Boston bombings: Interrogation of Dzhokhar Tsarnaev

Dzhokhar Tsarnaev

The surviving suspect in the Boston Marathon bombings, Dzhokhar Tsarnaev, has been charged with conspiring to use a weapon of mass destruction and could face a death sentence.

As prosecutors build their case, the 19-year-old remains in hospital, reportedly unable to speak because of a gunshot wound to the throat.

How has Dzhokhar Tsarnaev been questioned?

A special team of FBI counter-terrorism agents trained in interrogating "high-value" detainees were sent to Boston's Beth Israel Deaconess Medical Center to interview Dzhokhar Tsarnaev.

Also present were magistrate Judge Marianne Bowler, two US attorney representatives, three public defenders, a court reporter and a doctor, according to a transcript from the hearing.

Mr Tsarnaev responded to questions mostly in writing. He nodded when asked if he was able to answer some questions and whether he understood his rights, the notes read.

He managed to say the word "no" when asked if he could afford a lawyer.

Why was he not advised of his legal rights when he was arrested?

Justice department officials said that in an effort to "gain critical intelligence", they decided to question Mr Tsarnaev "extensively" before giving him the so-called "Miranda" warning of his right to remain silent and to have a lawyer present during questioning.

The magistrate judge present at the bedside arraignment later advised Mr Tsarnaev of his rights and of the charges against him.

The Miranda warning comes from a 1966 Supreme Court ruling that protects suspects from involuntary self-incrimination. If prosecutors want to use at trial statements made by a defendant in custody, law enforcement officials must first have advised them of their rights.

However, justice department officials relied on a 1984 Supreme Court ruling that established an exception allowing prosecutors to use statements made by a defendant prior to the Miranda warning in response to questions from law enforcement officials about an immediate threat to the public, such as a bomb.

A federal judge recently upheld the government's right to use such statements as direct evidence in the case of Umar Farouk Abdulmutallab, a Nigerian man who was sentenced to life in prison for trying to blow up a Detroit-bound flight on 25 December 2009. He confessed to a nurse and spoke freely to FBI agents before being read the Miranda warning.

Has anyone questioned that approach?

Legal rights advocates expressed concern about the use of the "public safety" exception in this case. The executive director of the American Civil Liberties Union said every defendant was entitled to be read Miranda rights.

"The public safety exception should be read narrowly. It applies only when there is a continued threat to public safety and is not an open-ended exception to the Miranda rule," Anthony Romero said in a statement. "We must not waver from our tried-and-true justice system, even in the most difficult of times. Denial of rights is un-American and will only make it harder to obtain fair convictions."

Why is Mr Tsarnaev not being treated as an "enemy combatant"?

The White House said Mr Tsarnaev would not be tried as an enemy combatant in a military tribunal because he was a naturalised US citizen (born in southern Russia).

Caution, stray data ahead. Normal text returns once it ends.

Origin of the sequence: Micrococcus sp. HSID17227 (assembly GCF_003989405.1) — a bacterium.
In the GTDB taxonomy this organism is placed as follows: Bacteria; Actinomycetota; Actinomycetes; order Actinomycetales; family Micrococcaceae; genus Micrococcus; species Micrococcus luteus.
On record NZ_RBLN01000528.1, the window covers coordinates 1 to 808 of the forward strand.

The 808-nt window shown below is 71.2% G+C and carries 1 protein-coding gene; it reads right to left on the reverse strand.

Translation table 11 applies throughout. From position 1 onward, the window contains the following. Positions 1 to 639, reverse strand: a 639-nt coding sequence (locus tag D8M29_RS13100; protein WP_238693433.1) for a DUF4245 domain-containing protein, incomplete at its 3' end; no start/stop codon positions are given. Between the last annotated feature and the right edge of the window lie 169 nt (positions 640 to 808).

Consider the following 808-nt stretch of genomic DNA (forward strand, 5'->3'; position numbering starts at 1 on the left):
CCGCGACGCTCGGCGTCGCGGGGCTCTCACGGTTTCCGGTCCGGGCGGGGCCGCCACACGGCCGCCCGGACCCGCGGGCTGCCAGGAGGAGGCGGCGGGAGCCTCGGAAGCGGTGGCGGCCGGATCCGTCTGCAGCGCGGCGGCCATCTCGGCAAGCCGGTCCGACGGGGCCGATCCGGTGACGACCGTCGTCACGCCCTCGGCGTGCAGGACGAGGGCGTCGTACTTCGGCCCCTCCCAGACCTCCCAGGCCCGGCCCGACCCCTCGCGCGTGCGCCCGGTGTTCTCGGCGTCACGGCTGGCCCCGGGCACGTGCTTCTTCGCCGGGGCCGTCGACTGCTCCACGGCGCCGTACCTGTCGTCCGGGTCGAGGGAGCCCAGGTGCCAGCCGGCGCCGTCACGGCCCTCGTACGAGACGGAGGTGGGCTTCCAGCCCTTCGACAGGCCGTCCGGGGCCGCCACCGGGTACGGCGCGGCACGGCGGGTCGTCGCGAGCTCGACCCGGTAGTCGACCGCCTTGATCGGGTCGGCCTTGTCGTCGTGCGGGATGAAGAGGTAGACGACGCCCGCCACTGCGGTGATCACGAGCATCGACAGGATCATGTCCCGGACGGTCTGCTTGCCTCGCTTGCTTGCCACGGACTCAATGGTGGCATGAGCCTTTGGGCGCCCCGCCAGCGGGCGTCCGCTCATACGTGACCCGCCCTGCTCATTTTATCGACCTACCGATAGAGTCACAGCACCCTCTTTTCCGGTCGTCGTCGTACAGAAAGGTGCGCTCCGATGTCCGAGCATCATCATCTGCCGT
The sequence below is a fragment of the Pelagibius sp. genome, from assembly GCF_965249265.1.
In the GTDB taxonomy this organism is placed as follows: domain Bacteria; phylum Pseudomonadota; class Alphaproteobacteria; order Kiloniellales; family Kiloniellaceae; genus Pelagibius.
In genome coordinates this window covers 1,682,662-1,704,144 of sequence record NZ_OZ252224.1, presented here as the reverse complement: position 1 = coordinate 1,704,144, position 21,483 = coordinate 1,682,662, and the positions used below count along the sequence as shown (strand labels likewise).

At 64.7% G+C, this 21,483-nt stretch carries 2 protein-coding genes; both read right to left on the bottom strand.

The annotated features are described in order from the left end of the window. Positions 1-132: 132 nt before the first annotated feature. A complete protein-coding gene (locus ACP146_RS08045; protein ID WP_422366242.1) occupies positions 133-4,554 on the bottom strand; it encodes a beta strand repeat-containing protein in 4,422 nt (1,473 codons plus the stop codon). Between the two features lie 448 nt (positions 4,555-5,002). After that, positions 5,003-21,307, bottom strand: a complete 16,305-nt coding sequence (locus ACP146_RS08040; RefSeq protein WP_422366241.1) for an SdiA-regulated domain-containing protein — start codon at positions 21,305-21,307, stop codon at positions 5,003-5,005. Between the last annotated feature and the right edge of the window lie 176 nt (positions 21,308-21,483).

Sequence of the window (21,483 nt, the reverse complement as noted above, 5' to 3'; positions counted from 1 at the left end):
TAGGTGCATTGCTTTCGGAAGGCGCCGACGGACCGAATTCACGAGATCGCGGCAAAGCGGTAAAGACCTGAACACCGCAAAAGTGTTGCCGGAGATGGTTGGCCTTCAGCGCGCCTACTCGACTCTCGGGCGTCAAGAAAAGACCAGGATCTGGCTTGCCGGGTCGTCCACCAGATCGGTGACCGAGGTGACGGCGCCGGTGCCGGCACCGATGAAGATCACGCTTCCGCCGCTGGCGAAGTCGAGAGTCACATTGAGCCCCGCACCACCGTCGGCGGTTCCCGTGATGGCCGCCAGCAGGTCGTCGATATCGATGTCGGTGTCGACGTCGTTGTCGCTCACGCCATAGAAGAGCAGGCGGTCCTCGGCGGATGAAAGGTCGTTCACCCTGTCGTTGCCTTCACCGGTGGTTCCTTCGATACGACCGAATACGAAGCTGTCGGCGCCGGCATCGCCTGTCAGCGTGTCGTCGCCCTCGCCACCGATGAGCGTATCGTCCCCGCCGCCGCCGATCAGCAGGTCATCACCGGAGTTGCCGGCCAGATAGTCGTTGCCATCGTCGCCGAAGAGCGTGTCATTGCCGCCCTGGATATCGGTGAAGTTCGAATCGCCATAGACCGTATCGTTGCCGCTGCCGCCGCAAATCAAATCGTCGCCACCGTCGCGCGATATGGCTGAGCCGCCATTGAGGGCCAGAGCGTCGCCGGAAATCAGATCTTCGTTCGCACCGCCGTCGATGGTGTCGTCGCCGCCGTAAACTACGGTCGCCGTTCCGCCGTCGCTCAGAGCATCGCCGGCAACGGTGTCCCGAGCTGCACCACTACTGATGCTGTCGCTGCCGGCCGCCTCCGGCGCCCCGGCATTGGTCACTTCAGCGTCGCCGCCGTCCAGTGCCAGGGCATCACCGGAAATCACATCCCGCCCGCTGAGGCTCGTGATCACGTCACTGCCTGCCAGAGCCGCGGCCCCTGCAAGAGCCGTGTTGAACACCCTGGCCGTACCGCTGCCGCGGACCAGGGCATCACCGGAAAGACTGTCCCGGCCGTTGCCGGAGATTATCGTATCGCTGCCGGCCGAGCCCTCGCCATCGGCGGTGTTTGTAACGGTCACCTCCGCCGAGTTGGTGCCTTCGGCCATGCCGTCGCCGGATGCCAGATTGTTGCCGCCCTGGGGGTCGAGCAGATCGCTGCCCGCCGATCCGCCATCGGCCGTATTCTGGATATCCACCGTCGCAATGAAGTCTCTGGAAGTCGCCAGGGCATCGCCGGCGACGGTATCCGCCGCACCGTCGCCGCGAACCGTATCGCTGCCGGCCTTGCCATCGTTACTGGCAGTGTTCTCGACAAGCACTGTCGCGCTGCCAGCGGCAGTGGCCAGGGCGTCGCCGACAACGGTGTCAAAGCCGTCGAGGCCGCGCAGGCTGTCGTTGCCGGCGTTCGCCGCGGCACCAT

Several Republican politicians had urged the government to treat Mr Tsarnaev as an enemy combatant, which would give him the same status as those held at Guantanamo Bay. "The accused perpetrators of these acts were not common criminals attempting to profit from a criminal enterprise, but terrorists trying to injure, maim, and kill innocent Americans," senators John McCain, Lindsey Graham and Kelly Ayotte, and congressman Peter King, said in a statement.

But Democratic Senator Carl Levin, chairman of the Senate armed services committee, warned there was "no legal basis for his detention as an enemy combatant".

The Supreme Court has never resolved whether US citizens or foreign nationals arrested on US soil can be detained and tried by the military authorities. During the administration of former President George W Bush, US citizen Jose Padilla was held as an enemy combatant for more than three years. He was transferred to civilian custody in 2005 after his lawyers asked the Supreme Court to consider the issue of his detention. The Obama administration said terrorism suspects arrested inside the US should be handled exclusively by the criminal justice system.

What charges does he face?

Mr Tsarnaev is facing federal charges, including using a weapon of mass destruction and malicious destruction of property resulting in death.

Massachusetts has no death penalty, but because Mr Tsarnaev is being prosecuted under the federal legal system, he could still face execution.

State prosecutors are also expected to bring charges against him, including for the killing of Sean Collier, the Massachusetts Institute of Technology police officer who was allegedly shot by Mr Tsarnaev and his brother on 18 April.

Federal public defender Miriam Conrad, who was at the hospital hearing, confirmed her office would represent Mr Tsarnaev. Ms Conrad has filed a motion asking for two lawyers with experience of death penalty cases to be appointed "given the magnitude of this case", the Associated Press news agency reports.

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